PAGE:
5 Things I Wish I Knew Before I Became a Mother
Bundle is very excited to welcome Fi from Mumma Morrison as a new guest blogger and member of the Bundle family! Be sure to check our Fi's own blog for lots of insights, hints, tips and stories, along with lots of laughs, about pregnancy and motherhood.
Motherhood is the most challenging, tumultuous, and exciting journey I have ever been on. Now that my son’s first birthday is fast approaching (eek!), I have been reflecting on our time together, and the many things I have learnt along the way. While there are lots of things that people tell you about becoming a parent – helpful tips such as, “you’ll never sleep again,” and “enjoy this time while it lasts!” – there have been some really invaluable lessons I have learnt that I wish I knew about before becoming a mother.
1. You’ll miss your “freedom” but wouldn’t replace it for the world
Before becoming a mother, I underestimated how much I would miss having the freedom to go out whenever I wanted with minimal fuss or organisation. If hubby and I wanted to go out for a spontaneous date night, it was no problem. If our friends wanted to organise going to the movies on a Sunday night? We’d be there! But since I’ve become a mother, those opportunities to go out whenever I want have become a much more burdensome task. A date night requires extensive planning of babysitting, baby bedtime routines, and even organising the babysitter’s dinner. While there have been times where I’ve missed the opportunity to go to the movies with friends, or have a more regular date night, spending time with my son quickly changes my perspective and I wouldn’t change anything for the world.
2. The first few months will be rough
Many people will try and offer you helpful advice in preparation for your impending bundle of joy, however nothing can actually prepare you for the roller-coaster journey you’re about to embark on. Having a baby is a completely new experience, and it will take you a few months to adapt to the demands of a newborn – dirty nappies, constant feeds and broken sleep. Add to that a baby’s natural “fussy” period between 6-12 weeks of age, and you’ll find that the first few months are extremely rough (I went through Postnatal Anxiety during this time). I wish I believed people in those early days when they told me it would get better – I struggled to see through the haze back then!
3. Postnatal Anxiety is a thing, and you can get help for it
I remember hearing about Postnatal Depression in our Prenatal classes, but nothing about Postnatal Anxiety. I had definitely experienced some of the factors that can contribute to PND, such as family history, and experiencing big life changes (we moved houses when my son was 3 weeks old). However, when I got to a stage where I didn’t want to leave the house in case my son would have a screaming fit (which, during that natural fussy period, was frequently), I didn’t recognise this as an ‘issue’ because I wasn’t aware it was one. It wasn’t until many months later that I learnt what Postnatal Anxiety was, and I recognised this as my early experience of motherhood. I became acquainted with an organisation called PANDA, which helps women (and men) going through PND and PNA, and I have since become a Community Champion to raise awareness of these conditions. I wish I knew I was going through Postnatal Anxiety so I could have spoken to someone about it, and enjoyed my son’s childhood from an earlier age.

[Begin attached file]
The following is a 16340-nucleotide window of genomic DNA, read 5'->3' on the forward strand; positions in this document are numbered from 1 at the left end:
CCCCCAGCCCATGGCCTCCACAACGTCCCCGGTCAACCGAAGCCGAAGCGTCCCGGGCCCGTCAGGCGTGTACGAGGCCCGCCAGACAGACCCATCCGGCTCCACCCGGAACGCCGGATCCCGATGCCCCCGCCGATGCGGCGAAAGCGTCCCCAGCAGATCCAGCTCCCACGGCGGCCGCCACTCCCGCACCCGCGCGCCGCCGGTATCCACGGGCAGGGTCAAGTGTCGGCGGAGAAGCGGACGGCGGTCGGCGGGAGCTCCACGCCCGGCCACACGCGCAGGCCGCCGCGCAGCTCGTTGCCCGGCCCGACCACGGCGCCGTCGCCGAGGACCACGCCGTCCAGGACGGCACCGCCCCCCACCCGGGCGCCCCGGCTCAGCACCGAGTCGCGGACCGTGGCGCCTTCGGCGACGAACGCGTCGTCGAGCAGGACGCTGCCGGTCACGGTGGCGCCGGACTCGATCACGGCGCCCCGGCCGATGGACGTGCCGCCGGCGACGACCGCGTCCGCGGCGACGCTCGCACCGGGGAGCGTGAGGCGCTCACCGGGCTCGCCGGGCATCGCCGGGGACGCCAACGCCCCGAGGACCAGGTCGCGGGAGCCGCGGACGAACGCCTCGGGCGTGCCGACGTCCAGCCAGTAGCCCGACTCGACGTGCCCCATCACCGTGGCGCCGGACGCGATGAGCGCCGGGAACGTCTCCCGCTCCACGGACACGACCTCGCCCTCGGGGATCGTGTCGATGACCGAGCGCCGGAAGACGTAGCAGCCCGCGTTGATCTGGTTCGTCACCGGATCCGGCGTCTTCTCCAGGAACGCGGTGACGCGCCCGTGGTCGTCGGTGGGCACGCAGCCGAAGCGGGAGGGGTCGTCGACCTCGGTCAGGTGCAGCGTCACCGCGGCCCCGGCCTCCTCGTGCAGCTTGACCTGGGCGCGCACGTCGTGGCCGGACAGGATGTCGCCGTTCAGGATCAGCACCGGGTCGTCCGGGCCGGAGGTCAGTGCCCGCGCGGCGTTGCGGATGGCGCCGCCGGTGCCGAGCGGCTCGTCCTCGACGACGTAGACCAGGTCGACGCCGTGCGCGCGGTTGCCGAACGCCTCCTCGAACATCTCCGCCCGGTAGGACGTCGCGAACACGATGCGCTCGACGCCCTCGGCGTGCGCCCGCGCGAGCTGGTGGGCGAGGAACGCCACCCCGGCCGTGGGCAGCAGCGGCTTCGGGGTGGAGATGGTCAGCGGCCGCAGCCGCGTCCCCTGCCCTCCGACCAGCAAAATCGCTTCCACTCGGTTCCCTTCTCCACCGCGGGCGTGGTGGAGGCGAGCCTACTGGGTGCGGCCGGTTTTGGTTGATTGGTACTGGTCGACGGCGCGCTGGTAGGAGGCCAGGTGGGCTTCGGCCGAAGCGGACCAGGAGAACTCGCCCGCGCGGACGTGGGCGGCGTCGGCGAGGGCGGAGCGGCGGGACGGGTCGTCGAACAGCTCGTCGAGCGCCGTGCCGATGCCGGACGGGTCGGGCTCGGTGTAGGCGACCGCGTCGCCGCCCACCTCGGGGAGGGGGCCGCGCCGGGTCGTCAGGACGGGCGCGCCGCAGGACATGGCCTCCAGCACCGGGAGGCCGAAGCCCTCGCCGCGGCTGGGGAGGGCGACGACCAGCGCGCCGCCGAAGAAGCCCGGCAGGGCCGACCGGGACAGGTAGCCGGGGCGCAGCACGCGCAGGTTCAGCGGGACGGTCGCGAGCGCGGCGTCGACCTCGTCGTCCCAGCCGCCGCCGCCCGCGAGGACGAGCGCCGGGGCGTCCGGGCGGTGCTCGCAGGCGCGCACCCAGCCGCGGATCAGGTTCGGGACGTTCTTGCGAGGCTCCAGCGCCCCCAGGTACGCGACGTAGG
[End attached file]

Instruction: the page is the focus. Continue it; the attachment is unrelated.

4. Motherhood will change the nature of your relationships
One of the biggest challenges of motherhood is that it changes the nature of all your relationships – from your family and friends, even to your spouse or partner. There will be a change in expectations, for example the amount of time you will spend at a gathering (as you may need to rush home to get the baby to sleep). There will be a change in the amount of time you can dedicate to different people. For example, with your spouse or partner, it can be difficult to juggle time with each other around the demands of a newborn who eats, sleeps, and poops erratically. Unfortunately, there are some friends or family who may not understand your changing priorities (most likely because they do not have kids or their children are older). However, over time, most of them will come around and will work with you to find times to catch up that suit around your baby. Those who don’t – I have learnt – are most likely not worth the effort, as raising a child will take up all of your time and effort.
5. Motherhood will be the most amazing and fulfilling thing you will experience.
I will always say, hands down, that motherhood is the hardest and best thing I have ever experienced. Before having my son, I never knew I could experience such an intense love for a little person. He has taught me so much about myself as a person and as a mother, like I am stronger than I ever thought was possible. With my husband and my son, my life now feels more complete. While I initially struggled with a sense of losing my identity when I became a mother (in those first initial rough months), I have since become so attached to it that I aim to help other new mothers in their motherhood journey too. I no couldn’t imagine my life in any other way, and I wish I knew before I became a mother how amazing it would be to have such a beautiful title.
What are the 5 things you wish you knew before you became a mother? Let us know in the comments.